Tight budgeters beware: Skip the coffee before shopping
If you're trying to scale back on impulse purchases, then you may want to hold off on drinking that coffee. An international study led by the University of South Florida (USF) found that caffeine impacts what you buy and how much you spend when shopping.
The research team ran three experiments in retail stores—an industry that's increasingly been adding coffee bars near their entrances. In their study published in the Journal of Marketing, they found that shoppers who drank a cup of complimentary caffeinated coffee prior to roaming the stores spent about 50% more money and bought nearly 30% more items than shoppers who drank decaf or water.
"Caffeine, as a powerful stimulant, releases dopamine in the brain, which excites the mind and the body. This leads to a higher energetic state, which in turn enhances impulsivity and decreases self-control," said lead author Dipayan Biswas, the Frank Harvey Endowed Professor of Marketing at USF. "As a result, caffeine intake leads to shopping impulsivity in terms of higher number of items purchased and greater spending."
The experiments consisted of setting up an espresso machine at the entrances of a retail chain and home goods store in France and a department store in Spain. Upon entry, more than 300 shoppers were provided a complimentary cup—with about half offered coffee that contained about 100 mg of caffeine and the others decaf or water. They then shared their receipts with the researchers as they exited the stores. The team found that caffeinated individuals purchased a significantly higher number of items and spent more money compared to those who had decaf or water.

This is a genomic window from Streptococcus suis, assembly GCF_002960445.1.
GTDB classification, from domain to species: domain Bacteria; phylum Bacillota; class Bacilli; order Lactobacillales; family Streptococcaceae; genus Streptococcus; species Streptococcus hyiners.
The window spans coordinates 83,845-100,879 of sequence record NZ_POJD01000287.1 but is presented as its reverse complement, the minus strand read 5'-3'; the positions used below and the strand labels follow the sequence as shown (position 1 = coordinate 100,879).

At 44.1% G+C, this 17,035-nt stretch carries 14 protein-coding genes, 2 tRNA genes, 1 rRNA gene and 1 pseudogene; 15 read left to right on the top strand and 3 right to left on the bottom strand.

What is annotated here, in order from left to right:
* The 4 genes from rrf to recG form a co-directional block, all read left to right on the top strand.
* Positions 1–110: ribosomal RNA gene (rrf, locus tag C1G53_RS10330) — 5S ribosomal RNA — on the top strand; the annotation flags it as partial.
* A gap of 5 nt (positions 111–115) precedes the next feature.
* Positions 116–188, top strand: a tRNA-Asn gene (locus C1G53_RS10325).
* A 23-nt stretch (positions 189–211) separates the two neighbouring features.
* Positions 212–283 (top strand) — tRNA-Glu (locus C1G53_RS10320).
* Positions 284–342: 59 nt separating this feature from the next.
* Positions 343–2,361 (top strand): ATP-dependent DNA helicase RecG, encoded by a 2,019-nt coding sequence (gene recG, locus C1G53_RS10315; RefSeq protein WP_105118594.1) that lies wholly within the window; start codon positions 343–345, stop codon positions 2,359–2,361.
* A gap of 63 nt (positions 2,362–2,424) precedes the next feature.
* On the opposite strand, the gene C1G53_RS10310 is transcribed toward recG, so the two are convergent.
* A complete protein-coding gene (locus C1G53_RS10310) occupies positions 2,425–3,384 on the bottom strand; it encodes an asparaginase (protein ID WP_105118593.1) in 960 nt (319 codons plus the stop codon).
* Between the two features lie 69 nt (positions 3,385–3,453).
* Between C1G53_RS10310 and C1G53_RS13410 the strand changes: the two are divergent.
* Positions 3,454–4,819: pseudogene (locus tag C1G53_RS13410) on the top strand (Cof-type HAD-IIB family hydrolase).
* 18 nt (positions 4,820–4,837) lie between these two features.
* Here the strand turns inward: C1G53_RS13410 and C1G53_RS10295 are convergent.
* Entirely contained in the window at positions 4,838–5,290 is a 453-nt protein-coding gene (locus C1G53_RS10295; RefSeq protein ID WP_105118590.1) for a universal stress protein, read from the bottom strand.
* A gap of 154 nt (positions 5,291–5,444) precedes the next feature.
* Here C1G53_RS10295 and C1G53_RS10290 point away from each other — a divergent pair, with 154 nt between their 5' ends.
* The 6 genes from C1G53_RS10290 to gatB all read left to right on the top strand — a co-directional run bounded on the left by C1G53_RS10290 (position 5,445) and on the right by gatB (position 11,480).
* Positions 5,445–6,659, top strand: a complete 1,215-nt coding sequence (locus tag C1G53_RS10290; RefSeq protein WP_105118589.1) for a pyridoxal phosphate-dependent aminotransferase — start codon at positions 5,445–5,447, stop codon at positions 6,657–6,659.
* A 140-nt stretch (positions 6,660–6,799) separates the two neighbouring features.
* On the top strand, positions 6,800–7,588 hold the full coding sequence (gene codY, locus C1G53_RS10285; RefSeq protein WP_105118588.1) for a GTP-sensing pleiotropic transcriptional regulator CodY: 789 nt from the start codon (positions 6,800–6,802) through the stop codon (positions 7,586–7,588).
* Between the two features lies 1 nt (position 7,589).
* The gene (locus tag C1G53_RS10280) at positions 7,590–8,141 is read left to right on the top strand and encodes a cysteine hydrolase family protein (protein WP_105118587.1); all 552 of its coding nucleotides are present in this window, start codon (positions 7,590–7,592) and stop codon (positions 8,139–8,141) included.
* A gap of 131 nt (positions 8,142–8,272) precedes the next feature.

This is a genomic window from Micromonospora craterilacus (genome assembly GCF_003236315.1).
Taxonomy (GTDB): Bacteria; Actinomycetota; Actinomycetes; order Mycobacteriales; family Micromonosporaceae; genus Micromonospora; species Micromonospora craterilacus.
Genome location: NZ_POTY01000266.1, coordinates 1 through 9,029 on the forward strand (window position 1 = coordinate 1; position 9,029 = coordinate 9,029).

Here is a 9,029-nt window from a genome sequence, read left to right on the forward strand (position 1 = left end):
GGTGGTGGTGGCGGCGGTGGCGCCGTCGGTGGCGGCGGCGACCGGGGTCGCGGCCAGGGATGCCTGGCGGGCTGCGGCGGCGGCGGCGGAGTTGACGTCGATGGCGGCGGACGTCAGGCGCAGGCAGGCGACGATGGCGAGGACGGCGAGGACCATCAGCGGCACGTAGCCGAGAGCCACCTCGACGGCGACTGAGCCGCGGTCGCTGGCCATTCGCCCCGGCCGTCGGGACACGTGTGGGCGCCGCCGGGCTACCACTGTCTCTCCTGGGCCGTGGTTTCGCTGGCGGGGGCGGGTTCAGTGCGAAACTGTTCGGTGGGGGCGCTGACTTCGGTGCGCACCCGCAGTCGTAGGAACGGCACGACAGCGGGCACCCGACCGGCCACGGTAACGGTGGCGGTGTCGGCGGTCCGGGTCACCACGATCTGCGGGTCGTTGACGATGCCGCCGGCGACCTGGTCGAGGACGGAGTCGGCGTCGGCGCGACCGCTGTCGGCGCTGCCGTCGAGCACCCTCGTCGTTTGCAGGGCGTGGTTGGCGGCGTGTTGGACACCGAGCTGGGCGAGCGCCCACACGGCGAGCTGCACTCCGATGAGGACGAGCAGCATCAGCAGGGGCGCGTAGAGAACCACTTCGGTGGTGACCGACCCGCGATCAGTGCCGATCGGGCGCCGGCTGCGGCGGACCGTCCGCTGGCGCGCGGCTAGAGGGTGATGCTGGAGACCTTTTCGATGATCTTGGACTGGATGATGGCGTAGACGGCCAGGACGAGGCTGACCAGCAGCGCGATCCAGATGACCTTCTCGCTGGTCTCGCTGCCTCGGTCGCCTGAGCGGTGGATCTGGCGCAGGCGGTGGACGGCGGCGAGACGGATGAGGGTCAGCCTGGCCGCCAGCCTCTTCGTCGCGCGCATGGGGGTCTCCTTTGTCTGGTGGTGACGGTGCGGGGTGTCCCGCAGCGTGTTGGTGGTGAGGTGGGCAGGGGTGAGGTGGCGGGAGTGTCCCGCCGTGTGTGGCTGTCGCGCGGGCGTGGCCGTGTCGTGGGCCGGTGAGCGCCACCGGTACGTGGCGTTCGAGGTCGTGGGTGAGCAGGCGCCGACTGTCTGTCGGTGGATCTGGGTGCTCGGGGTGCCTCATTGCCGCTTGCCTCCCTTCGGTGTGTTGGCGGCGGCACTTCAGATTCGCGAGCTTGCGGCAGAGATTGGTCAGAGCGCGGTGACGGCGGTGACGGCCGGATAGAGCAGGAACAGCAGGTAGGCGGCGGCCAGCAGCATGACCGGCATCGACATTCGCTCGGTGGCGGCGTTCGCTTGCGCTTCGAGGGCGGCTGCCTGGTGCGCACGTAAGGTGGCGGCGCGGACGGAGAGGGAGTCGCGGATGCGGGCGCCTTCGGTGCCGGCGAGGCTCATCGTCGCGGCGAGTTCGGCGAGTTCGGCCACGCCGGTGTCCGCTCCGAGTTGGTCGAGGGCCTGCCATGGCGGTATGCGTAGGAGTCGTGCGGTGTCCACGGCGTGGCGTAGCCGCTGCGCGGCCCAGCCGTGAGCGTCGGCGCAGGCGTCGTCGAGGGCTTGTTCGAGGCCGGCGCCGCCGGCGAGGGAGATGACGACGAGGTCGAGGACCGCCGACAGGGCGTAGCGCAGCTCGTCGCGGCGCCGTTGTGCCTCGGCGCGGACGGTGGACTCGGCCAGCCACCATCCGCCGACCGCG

Researchers found that caffeine also impacted what types of items they bought. Those who drank caffeinated coffee bought more non-essential items than the other shoppers, such as scented candles and fragrances. However, there was a minimal difference between the two groups when it came to utilitarian purchases, such as kitchen utensils and storage baskets.
They set up a fourth experiment in a lab and received similar results, this time regarding online shopping. They split the study pool of 200 business school students between individuals who consumed caffeinated and decaffeinated coffee and asked them to pick which items they'd purchase from a preselected list of 66 options. Those who consumed caffeine picked more items considered to be impulsive purchases, such as a massager, while others selected more practical items, such as a notebook.
"While moderate amounts of caffeine intake can have positive health benefits, there can be unintended consequences of being caffeinated while shopping. That is, consumers trying to control impulsive spending should avoid consuming caffeinated beverages before shopping," Biswas said.